Tuesday, October 3

Hive – Assembly Roxy

Hive is show that feels like it has big things to say. It wants to talk about corporations building monolithic skyscrapers and the consequences of that , how people can be displaced and forced to move out of their homes, the way grief can impact our lives and relationships.

Hive tries very hard to communicate these things, but unfortunately it does not communicate them well enough. The setting is an abandoned housing building with Mother Ria (Elin Doyle) being brought in to investigate a “hive” of some description along with her child, Salve (Emily Millwood), after they where expelled from school and there’s no one Salve can stay with while Ria works. The play also features a third character, Craig, the site manager who joins Ria on her journey to the hive while Salve makes their own way up the skyscraper. Craig is played by Doyle at points, and also at points by Millwood. This is where my issues with Hive start, I find it odd that a character who Ria spends almost the entire show with, and makes significant impact on the plot, does not have their own actor. Combined with having both characters voicing the inner monologue, and also sometimes playing Craig during these segments, it gets quite confusing to follow who’s actually saying what to whom. A difference given in the vocal performances, or even a minor change in costume would’ve helped, but the inner monologue also provides more issues.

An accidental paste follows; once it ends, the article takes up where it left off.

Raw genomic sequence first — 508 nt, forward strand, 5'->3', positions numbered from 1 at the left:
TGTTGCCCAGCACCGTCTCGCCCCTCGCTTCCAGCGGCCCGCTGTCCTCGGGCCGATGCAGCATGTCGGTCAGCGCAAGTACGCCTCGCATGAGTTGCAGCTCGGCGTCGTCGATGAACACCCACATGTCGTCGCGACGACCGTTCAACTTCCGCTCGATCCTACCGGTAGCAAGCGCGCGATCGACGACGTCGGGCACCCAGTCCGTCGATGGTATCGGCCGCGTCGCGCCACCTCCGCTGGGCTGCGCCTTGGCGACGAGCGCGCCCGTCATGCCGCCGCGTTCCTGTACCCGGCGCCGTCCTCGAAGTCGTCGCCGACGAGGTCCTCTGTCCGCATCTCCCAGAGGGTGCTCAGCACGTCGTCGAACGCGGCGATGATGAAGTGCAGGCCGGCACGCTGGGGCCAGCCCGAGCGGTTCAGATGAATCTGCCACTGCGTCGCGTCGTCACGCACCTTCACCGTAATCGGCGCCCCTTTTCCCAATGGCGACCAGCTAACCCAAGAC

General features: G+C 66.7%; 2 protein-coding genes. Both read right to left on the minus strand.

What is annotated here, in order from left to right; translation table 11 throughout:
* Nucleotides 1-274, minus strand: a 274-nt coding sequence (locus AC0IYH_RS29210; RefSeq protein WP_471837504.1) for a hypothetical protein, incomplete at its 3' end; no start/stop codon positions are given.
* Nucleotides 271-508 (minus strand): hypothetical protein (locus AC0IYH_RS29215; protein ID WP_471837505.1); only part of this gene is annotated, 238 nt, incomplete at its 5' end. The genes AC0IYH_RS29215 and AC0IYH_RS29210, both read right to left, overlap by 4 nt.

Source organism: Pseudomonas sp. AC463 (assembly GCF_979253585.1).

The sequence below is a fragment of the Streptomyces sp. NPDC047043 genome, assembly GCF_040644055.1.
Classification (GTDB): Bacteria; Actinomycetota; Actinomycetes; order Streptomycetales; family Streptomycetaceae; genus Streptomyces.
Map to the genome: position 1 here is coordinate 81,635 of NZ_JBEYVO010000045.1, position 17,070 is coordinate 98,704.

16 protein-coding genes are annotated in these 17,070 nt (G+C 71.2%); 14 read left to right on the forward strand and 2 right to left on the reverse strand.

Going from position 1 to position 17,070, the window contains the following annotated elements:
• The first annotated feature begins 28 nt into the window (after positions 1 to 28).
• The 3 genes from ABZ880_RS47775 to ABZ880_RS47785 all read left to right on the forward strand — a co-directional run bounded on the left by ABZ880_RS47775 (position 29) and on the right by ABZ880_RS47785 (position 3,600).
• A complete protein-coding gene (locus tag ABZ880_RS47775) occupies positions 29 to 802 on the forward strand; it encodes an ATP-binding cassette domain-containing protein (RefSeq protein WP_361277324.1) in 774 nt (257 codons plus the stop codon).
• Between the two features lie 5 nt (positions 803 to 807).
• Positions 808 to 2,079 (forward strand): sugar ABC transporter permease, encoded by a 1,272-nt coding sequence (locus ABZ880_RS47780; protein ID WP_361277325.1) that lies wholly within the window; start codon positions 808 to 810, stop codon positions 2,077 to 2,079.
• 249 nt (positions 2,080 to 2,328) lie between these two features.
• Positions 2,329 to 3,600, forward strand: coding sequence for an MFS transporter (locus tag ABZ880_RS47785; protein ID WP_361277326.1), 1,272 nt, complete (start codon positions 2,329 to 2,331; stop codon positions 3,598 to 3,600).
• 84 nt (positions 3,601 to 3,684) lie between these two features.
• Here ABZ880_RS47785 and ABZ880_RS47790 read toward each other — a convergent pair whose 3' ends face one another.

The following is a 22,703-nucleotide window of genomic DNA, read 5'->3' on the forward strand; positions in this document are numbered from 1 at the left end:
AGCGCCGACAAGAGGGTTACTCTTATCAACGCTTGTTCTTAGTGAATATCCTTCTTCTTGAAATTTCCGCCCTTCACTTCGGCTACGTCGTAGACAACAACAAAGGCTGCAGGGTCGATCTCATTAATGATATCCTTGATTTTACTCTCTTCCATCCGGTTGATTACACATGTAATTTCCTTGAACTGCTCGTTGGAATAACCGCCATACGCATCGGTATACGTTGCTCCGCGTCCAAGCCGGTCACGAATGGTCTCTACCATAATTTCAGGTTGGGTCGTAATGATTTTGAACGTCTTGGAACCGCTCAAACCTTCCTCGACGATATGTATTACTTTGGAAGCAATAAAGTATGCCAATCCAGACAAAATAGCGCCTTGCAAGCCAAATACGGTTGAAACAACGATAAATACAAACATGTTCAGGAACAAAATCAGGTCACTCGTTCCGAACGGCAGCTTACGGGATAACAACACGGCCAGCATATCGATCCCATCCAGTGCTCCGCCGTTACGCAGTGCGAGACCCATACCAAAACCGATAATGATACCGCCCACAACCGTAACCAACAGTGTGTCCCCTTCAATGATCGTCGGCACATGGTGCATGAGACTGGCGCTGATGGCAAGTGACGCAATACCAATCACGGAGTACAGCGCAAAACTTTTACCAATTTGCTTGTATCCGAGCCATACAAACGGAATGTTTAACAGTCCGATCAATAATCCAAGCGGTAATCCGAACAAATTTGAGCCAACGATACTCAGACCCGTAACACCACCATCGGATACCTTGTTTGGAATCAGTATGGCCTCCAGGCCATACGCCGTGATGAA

Almost the entire plot and sequence of events is told to us the audience instead of shown through Ria and Slaves perspective. There are some nice pieces of movement, the set consists of a lone ladder rigged with some LED light strips, and a light bulb hanging off it, but at no point did I ever feel like they where in a deserted building on a sci-fi adventure. That was not for lack of trying however, this shows saving grace is it’s lighting and sound. There are some gorgeous colour palettes and strong uses of the lights, there is a moment where the stage plunges into darkness and is only lit by a small lantern which contrasted well with all of the blues and purples the stage is bathed in largely throughout. The sound as well created an atmosphere that was prominent and strong, but in the end it can only do so much when the rest of the show lacks.

And then we come to the hive, the thing the show is named after. You would expect to learn something about this eldritch creature but again we are just told that it is there, and any description we are given is vague as is it usually is with lovecraftian-esque beings, with no visual representation given at all. I feel like I would’ve enjoyed this much more a as short story, I don’t think the show had bad ideas or it was a bad story, it just was incredibly hard to follow when we have to imagine every single environment they are in that is constantly jumping between two perspectives, and try and glean deeper meaning from the dialogue. There is no problem in telling the audience what they are supposed to be seeing, it can be done well and can create wonderful theatre, but Hive falls victim to big ideas that couldn’t be delivered on.

The scale of the setting and the world is too big for a small scale production to handle, and it’s worse off for it. It felt like a show that needed more time to develop its world and convey its meanings.

Reviewer: Euan Huth

Reviewed: 15th August 2023

North West End UK Rating:

Rating: 2 out of 5.